Norman, this might interest you.
It was found during building excavations in Colchester and is a fine example of a Roman archer's thumb-ring. The extended piece is designed to sit on the inside of the thumb and reduces chaffing from the bowstring when it is pulled taut.
An example of its usage here:
If you go on e-Bay there are several of these for sale, though whether they're genuine or not is anyone's guess. However their spread over the whole of Roman occupied Europe is a fair indication of how widespread archery divisions were deployed and, one assumes, used.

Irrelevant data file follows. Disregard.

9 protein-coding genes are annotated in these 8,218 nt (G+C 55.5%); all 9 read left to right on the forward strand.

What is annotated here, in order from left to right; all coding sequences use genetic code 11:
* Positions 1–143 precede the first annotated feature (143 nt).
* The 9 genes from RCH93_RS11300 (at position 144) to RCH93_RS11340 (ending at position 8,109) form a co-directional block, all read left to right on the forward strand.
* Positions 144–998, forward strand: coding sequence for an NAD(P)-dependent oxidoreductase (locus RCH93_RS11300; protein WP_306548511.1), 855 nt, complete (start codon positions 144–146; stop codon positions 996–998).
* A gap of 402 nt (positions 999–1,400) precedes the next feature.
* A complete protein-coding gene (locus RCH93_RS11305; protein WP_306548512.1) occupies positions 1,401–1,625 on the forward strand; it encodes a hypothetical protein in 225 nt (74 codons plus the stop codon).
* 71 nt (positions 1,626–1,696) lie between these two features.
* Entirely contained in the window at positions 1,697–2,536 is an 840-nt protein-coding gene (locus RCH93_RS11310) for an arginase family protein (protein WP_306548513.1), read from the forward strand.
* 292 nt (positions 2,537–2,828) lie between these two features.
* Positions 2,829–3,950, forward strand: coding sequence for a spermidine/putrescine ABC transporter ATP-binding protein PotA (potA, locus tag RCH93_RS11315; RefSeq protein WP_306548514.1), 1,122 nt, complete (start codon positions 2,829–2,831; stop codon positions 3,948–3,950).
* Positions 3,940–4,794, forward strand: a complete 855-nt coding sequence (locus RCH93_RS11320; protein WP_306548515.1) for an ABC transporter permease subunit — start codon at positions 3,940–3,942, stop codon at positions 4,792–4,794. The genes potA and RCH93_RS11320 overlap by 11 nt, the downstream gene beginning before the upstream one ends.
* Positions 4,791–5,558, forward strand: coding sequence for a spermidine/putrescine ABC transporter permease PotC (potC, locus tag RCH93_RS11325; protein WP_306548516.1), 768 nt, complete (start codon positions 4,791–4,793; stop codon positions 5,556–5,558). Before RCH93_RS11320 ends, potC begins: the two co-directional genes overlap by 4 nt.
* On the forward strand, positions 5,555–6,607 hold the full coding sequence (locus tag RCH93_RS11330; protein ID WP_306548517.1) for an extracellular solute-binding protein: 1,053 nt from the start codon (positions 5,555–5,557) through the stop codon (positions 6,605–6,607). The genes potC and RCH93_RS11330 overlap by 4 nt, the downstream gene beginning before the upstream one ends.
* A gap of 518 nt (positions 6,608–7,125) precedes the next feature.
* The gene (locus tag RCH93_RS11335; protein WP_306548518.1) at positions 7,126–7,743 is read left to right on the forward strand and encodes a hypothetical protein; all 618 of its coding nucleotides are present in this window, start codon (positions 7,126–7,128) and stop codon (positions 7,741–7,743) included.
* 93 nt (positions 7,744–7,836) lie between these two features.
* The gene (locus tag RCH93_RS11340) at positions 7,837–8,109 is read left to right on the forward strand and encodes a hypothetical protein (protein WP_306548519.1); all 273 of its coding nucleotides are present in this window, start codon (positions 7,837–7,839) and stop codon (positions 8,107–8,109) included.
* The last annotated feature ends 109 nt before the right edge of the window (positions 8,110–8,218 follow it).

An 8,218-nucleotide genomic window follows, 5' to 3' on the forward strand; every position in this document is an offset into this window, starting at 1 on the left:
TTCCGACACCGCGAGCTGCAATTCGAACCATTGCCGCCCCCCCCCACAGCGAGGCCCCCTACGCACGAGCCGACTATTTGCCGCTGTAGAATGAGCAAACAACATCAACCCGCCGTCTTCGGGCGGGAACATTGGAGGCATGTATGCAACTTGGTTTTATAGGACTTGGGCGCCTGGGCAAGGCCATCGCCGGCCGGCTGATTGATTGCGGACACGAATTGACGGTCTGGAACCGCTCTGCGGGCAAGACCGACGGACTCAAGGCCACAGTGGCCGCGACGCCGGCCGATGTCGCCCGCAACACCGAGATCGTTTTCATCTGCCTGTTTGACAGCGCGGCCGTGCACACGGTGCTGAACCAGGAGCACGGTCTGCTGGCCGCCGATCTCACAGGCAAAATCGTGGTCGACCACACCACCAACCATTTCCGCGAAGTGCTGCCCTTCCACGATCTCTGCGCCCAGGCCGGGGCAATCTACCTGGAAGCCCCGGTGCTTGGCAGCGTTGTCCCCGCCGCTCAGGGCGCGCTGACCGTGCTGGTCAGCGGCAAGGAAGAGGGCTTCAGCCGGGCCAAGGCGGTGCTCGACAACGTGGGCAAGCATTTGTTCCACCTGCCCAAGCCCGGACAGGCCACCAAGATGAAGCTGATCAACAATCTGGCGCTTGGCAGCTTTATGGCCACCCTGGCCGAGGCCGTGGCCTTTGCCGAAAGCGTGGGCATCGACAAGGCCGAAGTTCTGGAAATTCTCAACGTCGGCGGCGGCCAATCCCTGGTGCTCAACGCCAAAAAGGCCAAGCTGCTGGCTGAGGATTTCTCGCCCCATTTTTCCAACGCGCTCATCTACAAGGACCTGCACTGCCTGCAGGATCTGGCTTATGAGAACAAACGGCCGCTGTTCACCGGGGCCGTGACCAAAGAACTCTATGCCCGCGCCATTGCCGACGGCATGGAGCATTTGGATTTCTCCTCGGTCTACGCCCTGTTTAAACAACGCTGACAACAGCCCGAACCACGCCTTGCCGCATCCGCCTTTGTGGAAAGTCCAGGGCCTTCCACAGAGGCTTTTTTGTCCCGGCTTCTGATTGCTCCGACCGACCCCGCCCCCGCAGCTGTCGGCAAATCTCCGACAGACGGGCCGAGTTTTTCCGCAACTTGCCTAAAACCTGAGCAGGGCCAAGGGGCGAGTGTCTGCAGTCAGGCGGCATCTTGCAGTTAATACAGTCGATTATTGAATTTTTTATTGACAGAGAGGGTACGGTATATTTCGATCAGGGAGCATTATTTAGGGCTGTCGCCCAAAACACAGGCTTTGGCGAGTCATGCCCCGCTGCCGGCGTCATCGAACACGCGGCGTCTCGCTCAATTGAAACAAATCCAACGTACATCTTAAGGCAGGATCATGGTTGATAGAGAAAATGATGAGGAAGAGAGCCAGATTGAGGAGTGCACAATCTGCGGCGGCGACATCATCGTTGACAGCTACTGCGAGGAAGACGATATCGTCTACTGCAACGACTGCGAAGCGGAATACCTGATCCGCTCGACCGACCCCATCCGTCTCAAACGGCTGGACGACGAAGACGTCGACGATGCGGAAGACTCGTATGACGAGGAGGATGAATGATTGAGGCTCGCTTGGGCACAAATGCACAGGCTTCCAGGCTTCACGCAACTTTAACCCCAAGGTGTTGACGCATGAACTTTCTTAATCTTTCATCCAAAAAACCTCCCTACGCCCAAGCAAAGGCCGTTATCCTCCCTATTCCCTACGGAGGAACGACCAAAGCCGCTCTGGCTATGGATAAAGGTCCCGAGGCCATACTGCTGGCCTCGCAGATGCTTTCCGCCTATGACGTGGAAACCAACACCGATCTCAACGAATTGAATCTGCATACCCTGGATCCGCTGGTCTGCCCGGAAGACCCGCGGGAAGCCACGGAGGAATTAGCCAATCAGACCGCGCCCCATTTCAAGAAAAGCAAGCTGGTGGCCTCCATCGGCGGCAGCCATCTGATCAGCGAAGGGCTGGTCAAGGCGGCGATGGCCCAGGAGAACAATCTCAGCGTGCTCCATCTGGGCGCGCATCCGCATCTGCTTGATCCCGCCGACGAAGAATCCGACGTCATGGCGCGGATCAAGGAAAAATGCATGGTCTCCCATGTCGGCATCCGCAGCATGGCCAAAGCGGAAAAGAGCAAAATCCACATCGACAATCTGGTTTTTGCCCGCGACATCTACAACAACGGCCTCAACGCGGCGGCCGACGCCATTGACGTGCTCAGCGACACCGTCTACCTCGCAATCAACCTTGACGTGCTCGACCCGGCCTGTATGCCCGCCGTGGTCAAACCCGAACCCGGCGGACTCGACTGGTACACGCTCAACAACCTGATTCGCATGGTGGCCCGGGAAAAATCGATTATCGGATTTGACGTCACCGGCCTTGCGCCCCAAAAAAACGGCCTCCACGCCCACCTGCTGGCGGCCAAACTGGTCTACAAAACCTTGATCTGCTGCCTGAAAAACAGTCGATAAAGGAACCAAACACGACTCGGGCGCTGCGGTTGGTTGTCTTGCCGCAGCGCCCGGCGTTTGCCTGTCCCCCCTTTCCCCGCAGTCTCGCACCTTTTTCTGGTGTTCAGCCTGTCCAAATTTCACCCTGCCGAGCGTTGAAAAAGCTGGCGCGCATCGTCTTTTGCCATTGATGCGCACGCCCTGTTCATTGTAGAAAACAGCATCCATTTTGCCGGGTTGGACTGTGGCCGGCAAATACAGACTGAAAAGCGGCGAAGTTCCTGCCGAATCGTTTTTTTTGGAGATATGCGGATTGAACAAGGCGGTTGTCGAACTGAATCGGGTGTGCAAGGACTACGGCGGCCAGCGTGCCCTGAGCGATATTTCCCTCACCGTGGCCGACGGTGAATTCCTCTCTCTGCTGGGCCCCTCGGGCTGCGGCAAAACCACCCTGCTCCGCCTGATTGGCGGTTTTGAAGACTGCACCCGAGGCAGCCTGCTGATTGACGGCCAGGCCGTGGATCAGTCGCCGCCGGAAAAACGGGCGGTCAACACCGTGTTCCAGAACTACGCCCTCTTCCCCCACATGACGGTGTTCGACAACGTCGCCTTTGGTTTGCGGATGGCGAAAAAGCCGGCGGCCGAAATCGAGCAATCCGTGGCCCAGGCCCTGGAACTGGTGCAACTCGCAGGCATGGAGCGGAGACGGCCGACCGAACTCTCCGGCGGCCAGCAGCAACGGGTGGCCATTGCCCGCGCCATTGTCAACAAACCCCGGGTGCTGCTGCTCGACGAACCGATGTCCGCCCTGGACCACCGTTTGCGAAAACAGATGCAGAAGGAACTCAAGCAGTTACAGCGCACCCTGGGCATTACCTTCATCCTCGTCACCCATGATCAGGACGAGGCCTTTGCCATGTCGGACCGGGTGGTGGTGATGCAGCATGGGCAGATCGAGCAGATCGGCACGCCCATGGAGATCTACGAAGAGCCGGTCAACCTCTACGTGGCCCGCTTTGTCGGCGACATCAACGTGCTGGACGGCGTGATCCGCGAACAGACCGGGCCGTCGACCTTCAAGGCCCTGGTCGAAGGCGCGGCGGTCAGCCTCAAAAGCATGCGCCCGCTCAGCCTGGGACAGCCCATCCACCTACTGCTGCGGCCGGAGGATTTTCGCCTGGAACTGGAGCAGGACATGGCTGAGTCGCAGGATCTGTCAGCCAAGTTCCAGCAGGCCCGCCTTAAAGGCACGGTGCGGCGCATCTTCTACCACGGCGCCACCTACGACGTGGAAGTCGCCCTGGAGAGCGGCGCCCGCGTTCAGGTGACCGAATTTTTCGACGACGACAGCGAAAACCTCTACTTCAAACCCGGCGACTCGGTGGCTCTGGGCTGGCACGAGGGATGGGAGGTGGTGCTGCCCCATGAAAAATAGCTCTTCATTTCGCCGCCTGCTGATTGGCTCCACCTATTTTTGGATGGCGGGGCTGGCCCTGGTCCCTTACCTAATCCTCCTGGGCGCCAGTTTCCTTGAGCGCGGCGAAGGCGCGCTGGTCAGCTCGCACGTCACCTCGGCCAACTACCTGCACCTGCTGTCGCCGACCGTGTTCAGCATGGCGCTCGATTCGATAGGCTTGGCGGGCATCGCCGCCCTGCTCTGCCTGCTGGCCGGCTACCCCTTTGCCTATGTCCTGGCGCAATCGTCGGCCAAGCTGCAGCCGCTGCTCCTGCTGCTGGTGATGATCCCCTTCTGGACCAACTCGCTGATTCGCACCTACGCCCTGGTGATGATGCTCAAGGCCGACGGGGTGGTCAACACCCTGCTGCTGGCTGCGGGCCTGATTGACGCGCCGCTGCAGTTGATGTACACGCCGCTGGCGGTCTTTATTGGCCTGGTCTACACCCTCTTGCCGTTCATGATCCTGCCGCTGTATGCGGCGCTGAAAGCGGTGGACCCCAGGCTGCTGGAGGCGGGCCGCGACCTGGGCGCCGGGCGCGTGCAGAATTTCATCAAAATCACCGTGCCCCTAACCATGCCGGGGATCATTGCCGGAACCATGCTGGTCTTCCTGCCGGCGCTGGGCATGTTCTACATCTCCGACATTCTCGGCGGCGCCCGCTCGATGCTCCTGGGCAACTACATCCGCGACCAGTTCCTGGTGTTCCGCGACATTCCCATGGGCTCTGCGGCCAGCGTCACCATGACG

Incidentally I have read also that it wasn't until the 6th century that Romans (by then largely the Eastern Roman Empire) worked out that one could get more accurate an aim by pulling the bowstring and arrow back to a point before one's face. For pragmatic and ingenious engineers as the Romans were, this seems an amazingly long time to figure out something so basic.